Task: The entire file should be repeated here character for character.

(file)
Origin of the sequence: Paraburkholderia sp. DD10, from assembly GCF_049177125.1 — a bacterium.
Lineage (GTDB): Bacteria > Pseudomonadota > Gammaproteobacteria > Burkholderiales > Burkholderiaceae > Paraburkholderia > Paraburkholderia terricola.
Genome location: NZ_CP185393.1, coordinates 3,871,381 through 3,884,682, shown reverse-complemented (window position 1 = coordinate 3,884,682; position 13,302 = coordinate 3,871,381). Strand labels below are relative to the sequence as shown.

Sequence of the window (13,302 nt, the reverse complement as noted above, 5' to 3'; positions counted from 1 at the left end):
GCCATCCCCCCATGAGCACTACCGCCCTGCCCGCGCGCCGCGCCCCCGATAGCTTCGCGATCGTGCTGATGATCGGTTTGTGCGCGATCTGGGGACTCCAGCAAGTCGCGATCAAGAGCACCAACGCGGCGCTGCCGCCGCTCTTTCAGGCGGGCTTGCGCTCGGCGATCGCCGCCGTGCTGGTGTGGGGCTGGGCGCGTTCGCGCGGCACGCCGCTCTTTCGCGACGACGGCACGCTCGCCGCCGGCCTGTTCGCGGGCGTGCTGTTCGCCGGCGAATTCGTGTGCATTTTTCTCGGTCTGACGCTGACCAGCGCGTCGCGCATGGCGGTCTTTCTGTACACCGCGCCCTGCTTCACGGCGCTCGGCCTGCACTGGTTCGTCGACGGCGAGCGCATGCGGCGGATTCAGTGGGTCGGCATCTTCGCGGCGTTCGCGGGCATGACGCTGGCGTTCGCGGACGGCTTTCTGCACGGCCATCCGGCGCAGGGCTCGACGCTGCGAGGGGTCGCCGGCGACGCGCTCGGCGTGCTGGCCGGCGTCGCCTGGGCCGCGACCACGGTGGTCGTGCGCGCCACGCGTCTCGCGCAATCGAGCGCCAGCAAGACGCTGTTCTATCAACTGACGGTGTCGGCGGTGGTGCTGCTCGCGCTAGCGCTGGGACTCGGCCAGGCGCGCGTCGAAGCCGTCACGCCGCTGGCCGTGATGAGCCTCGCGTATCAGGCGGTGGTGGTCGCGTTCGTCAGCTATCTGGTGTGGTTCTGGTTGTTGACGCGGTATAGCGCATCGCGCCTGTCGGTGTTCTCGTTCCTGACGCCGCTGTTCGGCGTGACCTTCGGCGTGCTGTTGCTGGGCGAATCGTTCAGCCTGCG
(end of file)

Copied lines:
Origin of the sequence: Paraburkholderia sp. DD10, from assembly GCF_049177125.1 — a bacterium.
Lineage (GTDB): Bacteria > Pseudomonadota > Gammaproteobacteria > Burkholderiales > Burkholderiaceae > Paraburkholderia > Paraburkholderia terricola.
Genome location: NZ_CP185393.1, coordinates 3,871,381 through 3,884,682, shown reverse-complemented (window position 1 = coordinate 3,884,682; position 13,302 = coordinate 3,871,381). Strand labels below are relative to the sequence as shown.

Sequence of the window (13,302 nt, the reverse complement as noted above, 5' to 3'; positions counted from 1 at the left end):
GCCATCCCCCCATGAGCACTACCGCCCTGCCCGCGCGCCGCGCCCCCGATAGCTTCGCGATCGTGCTGATGATCGGTTTGTGCGCGATCTGGGGACTCCAGCAAGTCGCGATCAAGAGCACCAACGCGGCGCTGCCGCCGCTCTTTCAGGCGGGCTTGCGCTCGGCGATCGCCGCCGTGCTGGTGTGGGGCTGGGCGCGTTCGCGCGGCACGCCGCTCTTTCGCGACGACGGCACGCTCGCCGCCGGCCTGTTCGCGGGCGTGCTGTTCGCCGGCGAATTCGTGTGCATTTTTCTCGGTCTGACGCTGACCAGCGCGTCGCGCATGGCGGTCTTTCTGTACACCGCGCCCTGCTTCACGGCGCTCGGCCTGCACTGGTTCGTCGACGGCGAGCGCATGCGGCGGATTCAGTGGGTCGGCATCTTCGCGGCGTTCGCGGGCATGACGCTGGCGTTCGCGGACGGCTTTCTGCACGGCCATCCGGCGCAGGGCTCGACGCTGCGAGGGGTCGCCGGCGACGCGCTCGGCGTGCTGGCCGGCGTCGCCTGGGCCGCGACCACGGTGGTCGTGCGCGCCACGCGTCTCGCGCAATCGAGCGCCAGCAAGACGCTGTTCTATCAACTGACGGTGTCGGCGGTGGTGCTGCTCGCGCTAGCGCTGGGACTCGGCCAGGCGCGCGTCGAAGCCGTCACGCCGCTGGCCGTGATGAGCCTCGCGTATCAGGCGGTGGTGGTCGCGTTCGTCAGCTATCTGGTGTGGTTCTGGTTGTTGACGCGGTATAGCGCATCGCGCCTGTCGGTGTTCTCGTTCCTGACGCCGCTGTTCGGCGTGACCTTCGGCGTGCTGTTGCTGGGCGAATCGTTCAGCCTGCG